“American exceptionalism” would not become the whipping-bench of the professoriate until the last decades of the twentieth century, yet Americans from the first Independence Day onward, without the term in their lexicon, had a sense, somewhat mystical, but nonetheless deeply ingrained, of what might be called an orthodoxy, that their system of government exemplified by design a standard of moral rectitude that would not only bring peace and prosperity to themselves but serve as a liberating beacon light for oppressed people around the world....

Willamette University joins an increasing number of universities rejecting the anti-Israel academic boycott, but in a twist, denies having any knowledge as to why ASA lists it as an Institutional Member. The ASA considers Institutional Memberships to be important indicators of university support which is why it highlights the list:
Institutional members help to insure the continuity, development, and enhanced usefulness of a dynamic, professional, scholarly organization dedicated to broadening and intensifying the study of American life and civilization. They help to promote interdisciplinary activity and programs, working toward the lowering of rigid barriers of approach and technique, and the cooperation of scholars in various disciplines in a vital, international field of study. Institutional members also help to stimulate intellectual and professional activity among their own faculty. We depend on institutional dues to carry on many of our current activities and to develop new programs and services.
Willamette University is listed as one of the Insitutional Members of ASA in the ASA Quartely and Annual Meeting materials. Stephen Thorsett, President of Willamette University, communicating with a Legal Insurrection reader, rejected the boycott and indicated that Willamette was unaware of its Institutional Membership.  Here is the exchange, in part (emphasis added):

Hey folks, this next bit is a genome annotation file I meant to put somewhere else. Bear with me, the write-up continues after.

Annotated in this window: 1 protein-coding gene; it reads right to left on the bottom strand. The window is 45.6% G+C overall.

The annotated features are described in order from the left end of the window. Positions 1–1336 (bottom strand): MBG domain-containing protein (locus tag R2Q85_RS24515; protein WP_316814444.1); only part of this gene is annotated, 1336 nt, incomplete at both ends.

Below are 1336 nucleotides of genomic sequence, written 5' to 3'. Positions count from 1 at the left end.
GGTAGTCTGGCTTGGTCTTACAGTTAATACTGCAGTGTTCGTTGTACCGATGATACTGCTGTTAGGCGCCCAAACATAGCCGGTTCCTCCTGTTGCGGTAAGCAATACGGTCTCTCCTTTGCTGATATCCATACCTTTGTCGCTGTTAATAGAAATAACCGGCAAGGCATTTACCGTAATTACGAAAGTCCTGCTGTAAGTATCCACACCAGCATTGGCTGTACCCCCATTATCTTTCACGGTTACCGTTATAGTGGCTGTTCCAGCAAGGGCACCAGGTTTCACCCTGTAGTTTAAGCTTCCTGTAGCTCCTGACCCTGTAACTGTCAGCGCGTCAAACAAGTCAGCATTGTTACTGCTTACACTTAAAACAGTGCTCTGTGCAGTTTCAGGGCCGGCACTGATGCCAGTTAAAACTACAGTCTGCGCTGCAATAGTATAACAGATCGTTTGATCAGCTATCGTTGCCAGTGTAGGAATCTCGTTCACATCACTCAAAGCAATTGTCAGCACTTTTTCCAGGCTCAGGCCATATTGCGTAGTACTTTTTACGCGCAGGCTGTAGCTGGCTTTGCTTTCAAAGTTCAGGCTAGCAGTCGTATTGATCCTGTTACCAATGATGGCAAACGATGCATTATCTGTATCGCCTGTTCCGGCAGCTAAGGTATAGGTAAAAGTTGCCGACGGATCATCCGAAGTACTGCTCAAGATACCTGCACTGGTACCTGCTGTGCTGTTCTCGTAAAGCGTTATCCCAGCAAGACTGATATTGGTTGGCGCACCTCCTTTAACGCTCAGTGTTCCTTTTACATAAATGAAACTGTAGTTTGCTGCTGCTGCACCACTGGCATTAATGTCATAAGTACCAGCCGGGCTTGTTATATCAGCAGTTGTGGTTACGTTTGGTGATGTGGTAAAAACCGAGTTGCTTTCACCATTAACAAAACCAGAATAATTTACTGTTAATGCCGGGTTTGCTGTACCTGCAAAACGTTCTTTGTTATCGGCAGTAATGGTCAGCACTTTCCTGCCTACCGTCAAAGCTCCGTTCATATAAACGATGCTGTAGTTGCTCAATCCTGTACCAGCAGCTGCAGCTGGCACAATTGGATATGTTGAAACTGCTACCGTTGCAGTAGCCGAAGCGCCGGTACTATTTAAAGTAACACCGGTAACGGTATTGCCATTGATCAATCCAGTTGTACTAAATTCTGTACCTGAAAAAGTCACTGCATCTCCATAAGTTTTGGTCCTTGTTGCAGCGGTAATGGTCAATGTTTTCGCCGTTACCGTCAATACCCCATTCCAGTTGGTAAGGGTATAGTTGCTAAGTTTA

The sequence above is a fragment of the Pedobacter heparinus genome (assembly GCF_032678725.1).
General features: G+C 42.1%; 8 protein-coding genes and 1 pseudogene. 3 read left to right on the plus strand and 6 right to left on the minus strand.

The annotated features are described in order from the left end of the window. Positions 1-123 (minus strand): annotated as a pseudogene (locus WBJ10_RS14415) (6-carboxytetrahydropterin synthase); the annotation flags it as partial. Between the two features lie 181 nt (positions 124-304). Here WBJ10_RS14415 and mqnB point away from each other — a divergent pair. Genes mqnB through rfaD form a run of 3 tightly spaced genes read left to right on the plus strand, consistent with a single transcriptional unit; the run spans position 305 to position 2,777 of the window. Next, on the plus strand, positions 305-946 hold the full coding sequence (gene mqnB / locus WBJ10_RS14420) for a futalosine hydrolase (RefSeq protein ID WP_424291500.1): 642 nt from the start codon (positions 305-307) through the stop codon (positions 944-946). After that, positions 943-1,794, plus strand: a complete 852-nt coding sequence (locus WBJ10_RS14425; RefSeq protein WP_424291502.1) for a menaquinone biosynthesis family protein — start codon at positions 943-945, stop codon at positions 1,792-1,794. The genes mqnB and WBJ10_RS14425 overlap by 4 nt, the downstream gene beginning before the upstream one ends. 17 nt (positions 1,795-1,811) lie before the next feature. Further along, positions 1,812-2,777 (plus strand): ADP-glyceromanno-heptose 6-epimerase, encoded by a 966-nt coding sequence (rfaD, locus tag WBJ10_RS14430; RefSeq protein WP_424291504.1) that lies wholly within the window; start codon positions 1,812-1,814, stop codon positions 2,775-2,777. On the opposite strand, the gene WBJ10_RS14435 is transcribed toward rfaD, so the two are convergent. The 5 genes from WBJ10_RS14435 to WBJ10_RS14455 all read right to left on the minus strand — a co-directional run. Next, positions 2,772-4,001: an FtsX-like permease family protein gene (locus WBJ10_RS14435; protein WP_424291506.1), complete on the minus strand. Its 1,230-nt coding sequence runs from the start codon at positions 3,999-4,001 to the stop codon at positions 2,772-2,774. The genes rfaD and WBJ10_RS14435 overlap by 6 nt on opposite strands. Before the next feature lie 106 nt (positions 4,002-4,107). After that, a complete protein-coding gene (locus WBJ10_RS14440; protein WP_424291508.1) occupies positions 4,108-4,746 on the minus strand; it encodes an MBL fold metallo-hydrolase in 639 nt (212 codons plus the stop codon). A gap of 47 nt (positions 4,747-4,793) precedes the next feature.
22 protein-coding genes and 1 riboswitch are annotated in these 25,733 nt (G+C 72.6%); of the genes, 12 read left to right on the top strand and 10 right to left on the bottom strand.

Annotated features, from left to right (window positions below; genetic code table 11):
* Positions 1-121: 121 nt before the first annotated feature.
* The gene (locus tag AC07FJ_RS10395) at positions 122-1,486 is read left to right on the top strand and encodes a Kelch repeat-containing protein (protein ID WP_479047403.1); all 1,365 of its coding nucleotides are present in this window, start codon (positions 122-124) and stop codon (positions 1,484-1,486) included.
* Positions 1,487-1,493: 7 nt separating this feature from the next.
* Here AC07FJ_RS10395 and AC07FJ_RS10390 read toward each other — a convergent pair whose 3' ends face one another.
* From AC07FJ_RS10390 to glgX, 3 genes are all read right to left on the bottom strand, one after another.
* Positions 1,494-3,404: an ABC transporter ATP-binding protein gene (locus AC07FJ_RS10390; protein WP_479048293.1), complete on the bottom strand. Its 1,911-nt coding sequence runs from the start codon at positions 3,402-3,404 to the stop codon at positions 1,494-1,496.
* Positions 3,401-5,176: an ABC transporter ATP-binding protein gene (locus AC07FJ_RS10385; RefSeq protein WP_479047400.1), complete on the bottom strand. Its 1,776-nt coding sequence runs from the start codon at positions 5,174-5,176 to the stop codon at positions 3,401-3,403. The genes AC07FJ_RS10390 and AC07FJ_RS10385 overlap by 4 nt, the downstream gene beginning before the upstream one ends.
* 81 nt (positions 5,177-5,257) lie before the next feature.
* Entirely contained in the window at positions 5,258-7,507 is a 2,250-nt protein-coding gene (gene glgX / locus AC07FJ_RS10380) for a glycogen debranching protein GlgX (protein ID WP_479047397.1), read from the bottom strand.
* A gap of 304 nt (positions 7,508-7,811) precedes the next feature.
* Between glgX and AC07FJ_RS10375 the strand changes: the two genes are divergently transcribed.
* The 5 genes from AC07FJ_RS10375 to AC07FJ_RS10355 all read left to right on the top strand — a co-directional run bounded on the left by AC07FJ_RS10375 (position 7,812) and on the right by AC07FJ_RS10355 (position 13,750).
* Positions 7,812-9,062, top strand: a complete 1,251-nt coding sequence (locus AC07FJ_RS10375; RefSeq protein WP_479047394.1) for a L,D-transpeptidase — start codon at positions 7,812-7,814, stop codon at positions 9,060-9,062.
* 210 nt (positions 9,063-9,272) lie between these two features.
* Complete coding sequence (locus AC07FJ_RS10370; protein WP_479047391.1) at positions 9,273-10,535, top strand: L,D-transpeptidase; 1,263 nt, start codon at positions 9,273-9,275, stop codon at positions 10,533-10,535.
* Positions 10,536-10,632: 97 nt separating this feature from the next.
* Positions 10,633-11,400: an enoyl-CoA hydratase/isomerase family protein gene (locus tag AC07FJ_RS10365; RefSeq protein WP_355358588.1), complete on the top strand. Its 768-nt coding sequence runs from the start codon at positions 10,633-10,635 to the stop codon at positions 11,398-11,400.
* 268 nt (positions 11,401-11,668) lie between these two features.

There was some real angry ugliness at Brown University Tuesday night, as NYC Police Commissioner Ray Kelly was shouted down and his lecture shut down. There has been celebration in some circles at Brown, but not from Biology Professor Ken Miller, a Brown grad himself. Miller wrote a wonderful letter to the Brown Daily Herald about his experience hearing George Lincoln Rockwell, leader of the American Nazi Party, speak at Brown in the late 1960s, and how it compared to the shout down of Kelly. Read the whole thing, this excerpt will not do it justice:
I went to scores of seminars and talks during my four years as an undergraduate at Brown, but the one I will never forget took place on the evening of Nov. 30, 1966.The speaker, a Brown alum, had been invited by the Faunce House Board of Governors to take part in its fall lecture series. But once his name was announced, a storm of objections forced the board to withdraw its invitation. Counterprotests ensued citing academic freedom and arguing that our campus should be open to all views, even — and perhaps especially — to those a majority of its members found repugnant. The speaker was George Lincoln Rockwell ’40, leader of the American Nazi Party. A new campus group called “Open Mind” was formed. Once recognized by the University, it re-invited Rockwell to campus. Rockwell spoke to a packed house in Alumnae Hall.... For the first time in my life, I understood the allure of fascism, the reason that “good people” could have supported the likes of Franco, Mussolini and Hitler. I also understood why the notion that “it couldn’t happen here” is hopelessly naive. It could happen here, and it most certainly would happen if we forgot the lessons of history, lessons that Rockwell brought to life with a sinister smile that evening in Alumnae Hall. I’m glad I was there. I’m glad the talk was allowed to go on. And I’m glad Brown was an open campus where those lessons could be learned in the most personal way possible.

Last Monday I appeared as a guest of The Alexander Hamilton Institute for the Study of Western Civilization to give a talk at my alma mater, Hamilton College. AHI is not affiliated with Hamilton. To the contrary, as discussed here before, Hamilton would not allow AHI...